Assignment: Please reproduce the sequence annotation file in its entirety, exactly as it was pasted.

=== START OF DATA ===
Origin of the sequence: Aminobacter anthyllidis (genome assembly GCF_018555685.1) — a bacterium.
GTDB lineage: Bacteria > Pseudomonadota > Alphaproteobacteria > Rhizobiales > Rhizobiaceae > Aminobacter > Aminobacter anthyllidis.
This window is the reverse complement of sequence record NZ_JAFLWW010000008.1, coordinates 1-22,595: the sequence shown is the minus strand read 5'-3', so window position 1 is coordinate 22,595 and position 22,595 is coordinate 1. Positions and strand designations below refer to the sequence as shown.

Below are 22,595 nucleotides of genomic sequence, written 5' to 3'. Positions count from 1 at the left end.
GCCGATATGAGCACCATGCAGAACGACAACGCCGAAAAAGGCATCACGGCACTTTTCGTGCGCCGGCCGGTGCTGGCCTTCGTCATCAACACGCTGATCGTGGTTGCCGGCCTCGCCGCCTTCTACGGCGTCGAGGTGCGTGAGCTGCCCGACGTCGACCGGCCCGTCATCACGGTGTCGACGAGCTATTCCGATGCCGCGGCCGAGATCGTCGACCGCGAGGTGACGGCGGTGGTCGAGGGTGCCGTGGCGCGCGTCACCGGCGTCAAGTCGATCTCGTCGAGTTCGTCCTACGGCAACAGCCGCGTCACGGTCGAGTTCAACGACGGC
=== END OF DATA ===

Origin of the sequence: Aminobacter anthyllidis (genome assembly GCF_018555685.1) — a bacterium.
GTDB lineage: Bacteria > Pseudomonadota > Alphaproteobacteria > Rhizobiales > Rhizobiaceae > Aminobacter > Aminobacter anthyllidis.
This window is the reverse complement of sequence record NZ_JAFLWW010000008.1, coordinates 1-22,595: the sequence shown is the minus strand read 5'-3', so window position 1 is coordinate 22,595 and position 22,595 is coordinate 1. Positions and strand designations below refer to the sequence as shown.

Below are 22,595 nucleotides of genomic sequence, written 5' to 3'. Positions count from 1 at the left end.
GCCGATATGAGCACCATGCAGAACGACAACGCCGAAAAAGGCATCACGGCACTTTTCGTGCGCCGGCCGGTGCTGGCCTTCGTCATCAACACGCTGATCGTGGTTGCCGGCCTCGCCGCCTTCTACGGCGTCGAGGTGCGTGAGCTGCCCGACGTCGACCGGCCCGTCATCACGGTGTCGACGAGCTATTCCGATGCCGCGGCCGAGATCGTCGACCGCGAGGTGACGGCGGTGGTCGAGGGTGCCGTGGCGCGCGTCACCGGCGTCAAGTCGATCTCGTCGAGTTCGTCCTACGGCAACAGCCGCGTCACGGTCGAGTTCAACGACGGC